Richard:

Well I think we have reached a point with the discussion of structure and material that now highlights our individual roles in the development of music and how they produce different and to some degree opposing ways of approaching a recording. You are a musician and composer, with a defined, or at least proposed way of working, and I sit as the (perhaps creatively frustrated) bystander viewing the different ways everybody works, and (perhaps lazily) forming collective assumptions from such an overview. I agree with everything you say when you point out that “(the) overabundance of recordists and over availability of equipment should (not) be laid at Tarab’s feet when he makes an album”. I did not mean to suggest that any musician should ever adjust what she or he does to merely keep away from the crowd, or even worse in response to what a critic may think. Nevertheless no album exists in a vacuum, obviously, and when viewed from where I sit; awash with other people’s music (and devoid of the experience of creating music myself) it is inevitable, and I think important, if certainly not exclusively so, to consider work against the backdrop of everything around it.  I have also had my opening question here in mind throughout this discussion as well, and it has been useful to me to think through the different ways that a piece of music could perhaps be considered as unusual.

Abeyance is an interesting piece of music indeed. It is perhaps a fine example of the opposite of Tarab’s CD, in that, on the surface at least, the structure of the piece seems very minimal. It lacks the energetic cinematic drama of Strata and has a far less immediately visceral feel. I think in so many ways the disc cleverly places itself in opposition to our expectations of a Haptic CD, and in doing so produces something really quite unusual. Haptic have released a string of excellent records that have in many ways thrived on a similar approach to Tarab’s in that they have woven together beautifully detailed textures and abstract, almost entirely unidentifiable sounds into multi-layered works. Like the Tarab disc, previous Haptic releases have felt almost symphonic in their construction- carefully considered, intricately balanced and acutely executed combinations of material into grand overall gestures. Abeyance is really quite different though. It seems in many ways to be a direct refusal of that process of working. Clearly this is not the case, but It feels like offcuts of previous works that happened to fall together. I am reminded of a tale told by one of my creative heroes, the graphic designer Vaughan Oliver, who once, having felt underwhelmed by an extravagantly constructed piece of work he had just finished, returned to his drawing board to see the offcuts of his previous work scattered around the table and having realised that their chance beauty felt more honest than what he had forced together, decided to use this unplanned arrangement instead of the deliberately composed work. I very much doubt that such a circumstance brought about Abeyance, but the album brings that kind of feeling to me. Perhaps this is similar to what you refer to as the residual waste of process. It feel like it works in spite of the lack of overtly ornate construction (close listening in fact reveals a wealth of structure in the way the grey clouds that foreground the work rise and subside) or perhaps it feels like the remnants left behind after activity has passed.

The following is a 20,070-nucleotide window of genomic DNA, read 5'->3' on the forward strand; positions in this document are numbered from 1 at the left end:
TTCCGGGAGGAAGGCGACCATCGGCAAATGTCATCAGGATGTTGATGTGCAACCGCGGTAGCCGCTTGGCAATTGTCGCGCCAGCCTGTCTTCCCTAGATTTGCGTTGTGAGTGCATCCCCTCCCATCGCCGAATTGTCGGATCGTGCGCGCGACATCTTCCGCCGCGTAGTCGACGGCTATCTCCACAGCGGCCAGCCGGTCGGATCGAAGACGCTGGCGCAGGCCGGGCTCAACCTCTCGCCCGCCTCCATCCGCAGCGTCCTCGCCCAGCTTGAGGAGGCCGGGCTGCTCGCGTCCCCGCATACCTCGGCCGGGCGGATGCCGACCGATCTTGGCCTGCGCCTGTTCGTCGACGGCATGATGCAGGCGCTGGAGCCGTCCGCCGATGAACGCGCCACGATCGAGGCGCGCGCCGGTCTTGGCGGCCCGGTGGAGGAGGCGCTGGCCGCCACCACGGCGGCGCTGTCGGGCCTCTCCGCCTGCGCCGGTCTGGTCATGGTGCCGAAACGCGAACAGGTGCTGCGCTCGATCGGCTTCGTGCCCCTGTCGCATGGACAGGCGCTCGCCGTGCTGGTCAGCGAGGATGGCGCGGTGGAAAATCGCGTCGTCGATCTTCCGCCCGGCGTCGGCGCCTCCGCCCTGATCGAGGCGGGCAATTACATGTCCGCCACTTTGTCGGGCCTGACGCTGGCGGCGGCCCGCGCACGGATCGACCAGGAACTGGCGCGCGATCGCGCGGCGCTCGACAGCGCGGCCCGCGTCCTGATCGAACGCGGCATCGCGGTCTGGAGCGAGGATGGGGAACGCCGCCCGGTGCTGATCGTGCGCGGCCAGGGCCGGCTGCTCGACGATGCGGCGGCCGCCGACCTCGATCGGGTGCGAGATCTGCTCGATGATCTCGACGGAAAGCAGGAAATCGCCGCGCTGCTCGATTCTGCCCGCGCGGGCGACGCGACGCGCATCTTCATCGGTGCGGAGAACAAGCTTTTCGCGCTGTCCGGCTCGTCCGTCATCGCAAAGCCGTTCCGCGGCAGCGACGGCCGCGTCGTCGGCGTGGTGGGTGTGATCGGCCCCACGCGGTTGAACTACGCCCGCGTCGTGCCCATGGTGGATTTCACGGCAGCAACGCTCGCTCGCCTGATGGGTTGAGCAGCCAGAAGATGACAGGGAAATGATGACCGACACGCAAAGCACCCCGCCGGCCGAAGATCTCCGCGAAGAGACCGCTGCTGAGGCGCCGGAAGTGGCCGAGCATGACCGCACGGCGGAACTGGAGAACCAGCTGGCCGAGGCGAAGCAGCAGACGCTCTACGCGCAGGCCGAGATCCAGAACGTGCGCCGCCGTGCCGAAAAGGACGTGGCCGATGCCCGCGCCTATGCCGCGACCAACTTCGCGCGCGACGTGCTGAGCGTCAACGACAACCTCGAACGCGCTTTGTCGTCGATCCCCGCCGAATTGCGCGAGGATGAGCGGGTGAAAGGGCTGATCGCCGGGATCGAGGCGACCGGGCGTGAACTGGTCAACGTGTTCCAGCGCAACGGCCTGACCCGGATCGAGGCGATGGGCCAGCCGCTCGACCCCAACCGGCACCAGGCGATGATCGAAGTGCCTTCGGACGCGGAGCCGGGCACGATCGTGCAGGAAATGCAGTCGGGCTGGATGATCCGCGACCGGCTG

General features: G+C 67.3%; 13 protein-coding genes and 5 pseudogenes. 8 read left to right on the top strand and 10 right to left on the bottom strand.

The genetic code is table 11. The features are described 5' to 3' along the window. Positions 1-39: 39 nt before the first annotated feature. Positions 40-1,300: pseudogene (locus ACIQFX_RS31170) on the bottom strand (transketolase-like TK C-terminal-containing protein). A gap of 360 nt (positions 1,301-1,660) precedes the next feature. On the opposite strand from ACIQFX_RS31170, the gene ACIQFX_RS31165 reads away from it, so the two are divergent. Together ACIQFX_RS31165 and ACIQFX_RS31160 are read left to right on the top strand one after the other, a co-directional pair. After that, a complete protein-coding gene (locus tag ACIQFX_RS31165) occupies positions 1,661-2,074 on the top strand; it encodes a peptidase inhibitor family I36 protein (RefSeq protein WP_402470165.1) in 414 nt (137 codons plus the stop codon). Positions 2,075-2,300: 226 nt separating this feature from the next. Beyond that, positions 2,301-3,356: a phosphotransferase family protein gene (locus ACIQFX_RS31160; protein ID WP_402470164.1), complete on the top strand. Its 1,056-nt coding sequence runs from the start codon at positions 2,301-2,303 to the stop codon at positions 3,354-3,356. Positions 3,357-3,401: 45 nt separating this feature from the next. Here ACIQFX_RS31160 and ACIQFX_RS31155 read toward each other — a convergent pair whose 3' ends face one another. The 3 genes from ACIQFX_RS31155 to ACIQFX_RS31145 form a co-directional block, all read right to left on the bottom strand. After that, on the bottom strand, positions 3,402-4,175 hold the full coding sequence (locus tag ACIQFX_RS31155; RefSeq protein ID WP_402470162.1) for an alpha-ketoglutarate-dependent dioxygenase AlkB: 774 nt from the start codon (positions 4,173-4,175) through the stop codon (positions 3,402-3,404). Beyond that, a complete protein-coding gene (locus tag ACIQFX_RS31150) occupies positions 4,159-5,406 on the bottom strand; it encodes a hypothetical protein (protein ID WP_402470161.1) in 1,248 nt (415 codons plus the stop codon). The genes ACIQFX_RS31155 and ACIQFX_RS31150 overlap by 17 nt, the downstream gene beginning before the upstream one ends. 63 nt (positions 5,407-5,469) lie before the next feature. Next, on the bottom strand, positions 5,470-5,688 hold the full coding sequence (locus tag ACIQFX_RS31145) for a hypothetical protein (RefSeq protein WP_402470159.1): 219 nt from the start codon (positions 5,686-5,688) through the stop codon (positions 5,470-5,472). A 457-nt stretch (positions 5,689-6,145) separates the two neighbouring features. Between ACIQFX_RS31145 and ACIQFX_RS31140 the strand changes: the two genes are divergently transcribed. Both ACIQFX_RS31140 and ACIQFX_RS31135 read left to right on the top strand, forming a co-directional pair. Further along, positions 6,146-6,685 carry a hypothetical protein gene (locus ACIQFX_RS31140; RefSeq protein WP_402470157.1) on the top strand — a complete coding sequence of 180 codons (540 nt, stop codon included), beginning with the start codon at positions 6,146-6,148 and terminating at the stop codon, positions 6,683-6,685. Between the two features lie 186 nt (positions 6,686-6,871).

Another interesting thing about Abeyance is how it manages to impart something directly emotional/affecting through the appearance of the wayward piano. I think (I may be wrong) that this is the only appearance of an unadorned, obvious traditional instrument on a Haptic album. Its placement against such a (on the surface at least) soulless grey blanket only serves to heighten the impact of the human touch placed up against the seemingly inhuman. Here we have another wonderful example of how a particularly strong field (or found) recording can have a deeply affecting impact when carefully placed, so while maybe the structure to Abeyance is far more subtle it is nevertheless superbly composed.

The really interesting thing to me about Abeyance (and to some degree all of the Haptic albums) is that it has been created by a trio. Such a work, with such a refined, subtle anatomy sounds like the work of one person. I am extremely intrigued as to how the trio progressed their work to the point that Abeyance remained, and again it feels as if maybe they started with something more, and reached their goal by taking things away, or by resisting the usual urge to compose, so holding that creative need in abeyance and seeing what developed, rather than somehow all agreeing to create something of such simplicity in advance.

(To be continued)

Richard Pinell’s The Watchful Ear
Patrick Farmer website